New Business Jets

Business Jets

Slight increase in new business jet sales in 2017 General Aviation Manufacturers Association (GAMA) market figures show that business aircraft shipments in 2017 increased slightly last year. 676 new business jets were delivered globally in 2017 according to the 2017 Yearbook, up from 667 (revised) units in 2016. Below are some of the key features and the sale by manufacturers.

Following chart shows the turnover by manufacturers. One of the most important pattern sells was the following: Whilst there was an upturn in the number of new jets on sale, the overall value of business aircraft selling fell 3.9% to $18.0 billion in 2017 from a slightly overhauled $18.7 billion in 2016.

reflecting the aircraft mixture, with rising revenues from (lower cost) lighter jets such as the Honda Jet and the new Cirrus Vision SF50, but lower volumes of larger medium and heavier jets, particularly at Bombardier. With almost 63 business jets, North America is by far the biggest business jet segment.

The next is Europe, with a 2017 share of around 17%. Boeing has been a leader for several years in the very large segment in which Airbus and Boeing are converting their passenger aircraft for personal use. The year 2017 was the first year since 2004 in which Airbus did not sell any of its company jets.

According to GAMA (based on the latest 2016 FAA poll and forecasts ), the overall number of business jets in service in the U.S. is 13,751 and is expected to rise to 17,345 by 2026. Out of these 1,639 in all, 1,639 are personally, 7,475 are used for business purposes (FAR part 91), 2,093 are partly 135 charters and the remainder have a wide range of uses.

By way of contrast, FAR Part 135 contains 1,559 turbo-props and 1,777 piston-engined levels. Global deliveries of new turbo-prop aircraft fell by 3.3% from 582 in 2016 to 563 in 2017. Reported costs for turbo-props were $1,490 million, an equivalent of an aircraft averaging $2.65 million. Three of the best-selling new turbo-props were the Pilatus P2-12 with 85 cars, the Cessna Grand Caravan with 59 cars and the King Air 350 with 45 cars.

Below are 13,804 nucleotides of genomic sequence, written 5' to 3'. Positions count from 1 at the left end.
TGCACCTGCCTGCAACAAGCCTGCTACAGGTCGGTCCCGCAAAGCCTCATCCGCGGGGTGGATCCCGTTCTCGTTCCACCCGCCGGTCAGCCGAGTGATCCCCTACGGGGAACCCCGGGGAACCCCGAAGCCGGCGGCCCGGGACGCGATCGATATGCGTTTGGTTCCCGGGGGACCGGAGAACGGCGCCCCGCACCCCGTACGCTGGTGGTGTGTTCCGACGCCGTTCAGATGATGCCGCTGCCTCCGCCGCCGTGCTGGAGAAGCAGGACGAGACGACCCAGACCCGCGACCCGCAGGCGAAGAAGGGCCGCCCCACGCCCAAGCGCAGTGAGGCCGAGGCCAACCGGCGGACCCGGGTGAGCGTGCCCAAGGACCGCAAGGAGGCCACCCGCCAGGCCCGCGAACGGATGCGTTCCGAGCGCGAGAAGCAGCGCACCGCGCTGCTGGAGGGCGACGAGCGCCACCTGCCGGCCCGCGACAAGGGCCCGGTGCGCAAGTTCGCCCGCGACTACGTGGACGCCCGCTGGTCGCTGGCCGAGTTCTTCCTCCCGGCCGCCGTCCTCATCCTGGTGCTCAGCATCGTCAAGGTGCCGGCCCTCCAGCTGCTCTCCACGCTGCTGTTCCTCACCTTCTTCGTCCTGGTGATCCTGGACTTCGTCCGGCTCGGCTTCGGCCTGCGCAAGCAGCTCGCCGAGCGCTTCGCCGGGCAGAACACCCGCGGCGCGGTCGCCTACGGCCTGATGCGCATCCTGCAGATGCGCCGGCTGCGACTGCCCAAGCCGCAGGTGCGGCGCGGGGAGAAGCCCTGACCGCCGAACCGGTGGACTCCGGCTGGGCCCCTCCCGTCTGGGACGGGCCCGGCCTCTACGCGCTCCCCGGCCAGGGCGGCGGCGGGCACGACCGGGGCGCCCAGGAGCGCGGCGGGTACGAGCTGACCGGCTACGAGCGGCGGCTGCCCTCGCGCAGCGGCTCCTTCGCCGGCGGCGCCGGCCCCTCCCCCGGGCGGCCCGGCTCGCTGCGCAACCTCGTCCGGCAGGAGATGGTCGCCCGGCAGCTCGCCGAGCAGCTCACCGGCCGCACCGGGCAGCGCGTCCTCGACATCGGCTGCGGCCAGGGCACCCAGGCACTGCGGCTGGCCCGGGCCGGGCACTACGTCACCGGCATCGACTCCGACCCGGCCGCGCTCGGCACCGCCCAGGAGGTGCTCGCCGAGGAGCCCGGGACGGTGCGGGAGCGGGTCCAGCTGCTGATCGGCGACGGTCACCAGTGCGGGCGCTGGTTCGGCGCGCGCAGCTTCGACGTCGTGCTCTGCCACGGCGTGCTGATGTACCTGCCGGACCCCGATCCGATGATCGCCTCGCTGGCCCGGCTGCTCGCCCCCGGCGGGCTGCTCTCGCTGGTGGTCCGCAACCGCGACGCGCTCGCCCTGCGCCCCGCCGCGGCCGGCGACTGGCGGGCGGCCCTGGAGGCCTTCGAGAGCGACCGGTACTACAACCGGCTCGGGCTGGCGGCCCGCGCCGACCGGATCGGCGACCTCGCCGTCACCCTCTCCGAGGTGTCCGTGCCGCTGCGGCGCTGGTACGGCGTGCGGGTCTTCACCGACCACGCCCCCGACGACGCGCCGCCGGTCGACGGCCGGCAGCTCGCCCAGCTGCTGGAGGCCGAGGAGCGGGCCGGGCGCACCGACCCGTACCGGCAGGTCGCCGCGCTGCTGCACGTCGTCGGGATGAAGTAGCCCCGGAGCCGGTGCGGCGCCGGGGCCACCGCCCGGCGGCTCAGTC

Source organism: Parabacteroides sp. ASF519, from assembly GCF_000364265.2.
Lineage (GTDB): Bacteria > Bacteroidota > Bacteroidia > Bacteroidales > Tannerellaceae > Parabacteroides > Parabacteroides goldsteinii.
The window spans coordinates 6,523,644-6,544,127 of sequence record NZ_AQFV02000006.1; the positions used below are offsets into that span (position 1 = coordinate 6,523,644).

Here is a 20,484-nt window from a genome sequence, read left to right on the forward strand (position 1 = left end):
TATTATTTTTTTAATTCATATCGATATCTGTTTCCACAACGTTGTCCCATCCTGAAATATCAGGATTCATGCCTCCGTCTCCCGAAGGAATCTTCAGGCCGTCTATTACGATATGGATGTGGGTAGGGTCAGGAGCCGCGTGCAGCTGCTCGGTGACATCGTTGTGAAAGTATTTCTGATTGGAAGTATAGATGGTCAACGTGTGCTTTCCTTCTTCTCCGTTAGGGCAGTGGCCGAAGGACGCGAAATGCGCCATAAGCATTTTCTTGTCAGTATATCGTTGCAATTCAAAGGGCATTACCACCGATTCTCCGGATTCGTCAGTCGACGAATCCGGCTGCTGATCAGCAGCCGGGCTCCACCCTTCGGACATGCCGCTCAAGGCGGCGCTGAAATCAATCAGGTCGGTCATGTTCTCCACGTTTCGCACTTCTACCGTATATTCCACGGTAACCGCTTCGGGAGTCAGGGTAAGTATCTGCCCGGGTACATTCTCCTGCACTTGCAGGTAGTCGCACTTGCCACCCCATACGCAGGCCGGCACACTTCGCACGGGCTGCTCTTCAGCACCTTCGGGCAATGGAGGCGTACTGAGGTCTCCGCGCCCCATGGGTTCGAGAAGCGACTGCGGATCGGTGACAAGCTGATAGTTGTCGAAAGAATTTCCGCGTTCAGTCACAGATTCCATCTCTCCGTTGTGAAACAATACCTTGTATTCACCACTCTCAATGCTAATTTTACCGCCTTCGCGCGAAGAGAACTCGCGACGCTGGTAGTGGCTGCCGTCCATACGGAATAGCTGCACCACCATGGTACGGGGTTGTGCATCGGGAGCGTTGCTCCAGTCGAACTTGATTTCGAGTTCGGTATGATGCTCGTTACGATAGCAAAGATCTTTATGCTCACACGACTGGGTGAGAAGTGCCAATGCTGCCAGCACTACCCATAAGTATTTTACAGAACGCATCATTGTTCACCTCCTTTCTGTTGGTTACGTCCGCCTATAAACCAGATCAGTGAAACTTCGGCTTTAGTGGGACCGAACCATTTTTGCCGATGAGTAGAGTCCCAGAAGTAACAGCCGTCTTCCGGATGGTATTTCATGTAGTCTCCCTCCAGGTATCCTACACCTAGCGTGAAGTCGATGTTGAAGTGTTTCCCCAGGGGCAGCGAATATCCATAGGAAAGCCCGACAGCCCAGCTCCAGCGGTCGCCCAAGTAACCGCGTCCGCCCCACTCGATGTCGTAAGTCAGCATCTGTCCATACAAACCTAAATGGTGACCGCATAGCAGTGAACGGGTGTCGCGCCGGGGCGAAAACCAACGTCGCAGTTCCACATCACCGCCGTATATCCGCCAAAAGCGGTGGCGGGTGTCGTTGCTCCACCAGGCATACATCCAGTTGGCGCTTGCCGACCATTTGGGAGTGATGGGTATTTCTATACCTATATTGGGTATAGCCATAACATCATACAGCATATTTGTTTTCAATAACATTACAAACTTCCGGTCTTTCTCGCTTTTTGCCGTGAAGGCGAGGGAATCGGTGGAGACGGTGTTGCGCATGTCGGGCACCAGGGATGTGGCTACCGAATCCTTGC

3 percent from (a revised) 1,142 in 2016 to 1,185 in 2017. Reciprocating aircraft transactions were valued at $718 million, an approximate $605,000 per aircraft transaction. The number of current flyers at the end of 2017 was 609,306, according to the U.S. Federal Aviation Administration (FAA).

FAA has slightly altered the way it has identified allowances that are still in use, so that the information is not directly similar to previous years. Business aircraft flew an annual 280 hour flight hour rate (2016 figures), while turbine prop use averaged 277 hour flight hour rate (2016 figures). In 2016, the overall flight time of all US business jets (latest data) amounted to 3.8 million flight/hour.

FAA forecasts that this will rise to over 5 million by 2020 and over 6 million by 2026. This compares to the 2.7 million flight times of US turbo-props over the entire projection horizon, which is almost unchanged. Jets recorded in the USA were 15 years old on average.

Compared to this, single-engine turbo-props averages 13. 2-years and multi-engine turbo-props on avarage 28. GAMA's full 2017 Annual Report is available on the GAMA website.

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